12:47 29.04.2014

An article by Akiva Eldar published by Al-Monitor explores the
possibility that Israel will revisit and possibly revise its
enforcement of Turkey's gag-rule against her open acknowledgement of
the ???Armenian ???Genocide. The article is provided below:

At the Foreign Ministry in Jerusalem, the message of condolence issued
by Turkish Prime Minister Recep Tayyip Erdogan to the Armenian people
on April 23, the eve of the 99th anniversary of the Armenian genocide,
was closely examined. What will Israel do now? Will it continue to
fence-sit on the issue of recognizing the disaster that befell the
Armenian people, caught between taking a moral stand and avoiding
angering the Turks? If Erdogan can afford to change the Turkish
attitude toward this sensitive issue, perhaps it's time for Israel
to adopt a clearer and more decisive stance.

On the other hand, how will it look for the Israeli government to
be dragged along in the wake of a Turkish leader who doesn't miss
a chance to lash out at it? How will the Foreign Ministry explain
a decision to recognize the Armenian genocide, after arguing for
years that one must examine this sensitive issue "through an open
debate based on data and facts, and not on political decisions or
declarations." This is what Likud Minister Gilad Erdan said in a 2009
speech delivered at the Knesset, asking in the government's name to
remove from the agenda the issue of recognizing the Armenian genocide.

At that same debate, Erdan said, "Israel asks not to determine
conventions as to what occurred, since these are ? supporting
the political position of one of the sides." Is the slaughter of
the Armenians in fact a political matter? Twenty-two years ago,
the deputy foreign minister in the national unity government of the
late Prime Minister Yitzhak Shamir and President Shimon Peres said,
"There are things that go beyond politics, and there are things
that go beyond diplomacy. Holocausts of nations are a clear case
in point." These comments were made in response to a question by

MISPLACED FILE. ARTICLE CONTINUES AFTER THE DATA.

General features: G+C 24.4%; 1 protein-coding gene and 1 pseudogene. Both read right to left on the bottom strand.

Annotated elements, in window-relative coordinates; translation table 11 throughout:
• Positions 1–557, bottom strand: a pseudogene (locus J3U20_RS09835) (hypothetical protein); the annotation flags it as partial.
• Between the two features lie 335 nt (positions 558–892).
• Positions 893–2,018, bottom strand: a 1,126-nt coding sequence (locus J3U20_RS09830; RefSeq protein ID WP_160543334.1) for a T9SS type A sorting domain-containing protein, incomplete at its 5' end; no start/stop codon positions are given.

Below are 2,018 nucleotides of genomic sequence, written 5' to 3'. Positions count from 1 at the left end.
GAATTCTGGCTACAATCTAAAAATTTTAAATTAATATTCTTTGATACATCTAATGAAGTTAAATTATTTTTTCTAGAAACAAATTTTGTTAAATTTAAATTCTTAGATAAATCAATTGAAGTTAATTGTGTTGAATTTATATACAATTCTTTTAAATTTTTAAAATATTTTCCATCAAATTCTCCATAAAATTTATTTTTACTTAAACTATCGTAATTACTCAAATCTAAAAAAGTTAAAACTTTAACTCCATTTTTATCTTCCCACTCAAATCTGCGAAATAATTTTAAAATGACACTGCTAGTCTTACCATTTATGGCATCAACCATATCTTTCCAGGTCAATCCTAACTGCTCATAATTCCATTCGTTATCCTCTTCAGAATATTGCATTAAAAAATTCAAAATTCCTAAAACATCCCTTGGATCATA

then-Knesset member Yair Tzaban of the now-defunct Ratz party. He was
seeking the government's reaction to reports that Israeli officials
were cooperating with Jewish-American organizations to derail a
congressional initiative to mark the commemoration of the Armenian
genocide in the United States. That deputy foreign minister who
answered the question on the part of the government was none other
than current Prime Minister Benjamin Netanyahu.

Several months later, in April 1990, it turned out that for the Foreign
Ministry, the genocide committed against the Armenian people was
most certainly a diplomatic issue. Under pressure from the ministry,
Israel's public television station backed out of its plan to air
Theodore Bogosian's documentary "An Armenian Journey." Following the
uproar that ensued, the board of directors of the Israel Broadcasting
Authority ordered that the film be screened.

Representatives of the establishment appealed the decision and the
film was shelved.

Despite pressure from successive Israeli governments, leftist
politicians led by Tzaban and former Minister Yossi Sarid and a
handful of right-wingers, among them Knesset members Benny Begin
and Reuven Rivlin, refused to drop the matter. In 2011, Tzaban,
this time as a private citizen, was invited to the Knesset to take
part in a debate on the subject of the Armenian genocide, held by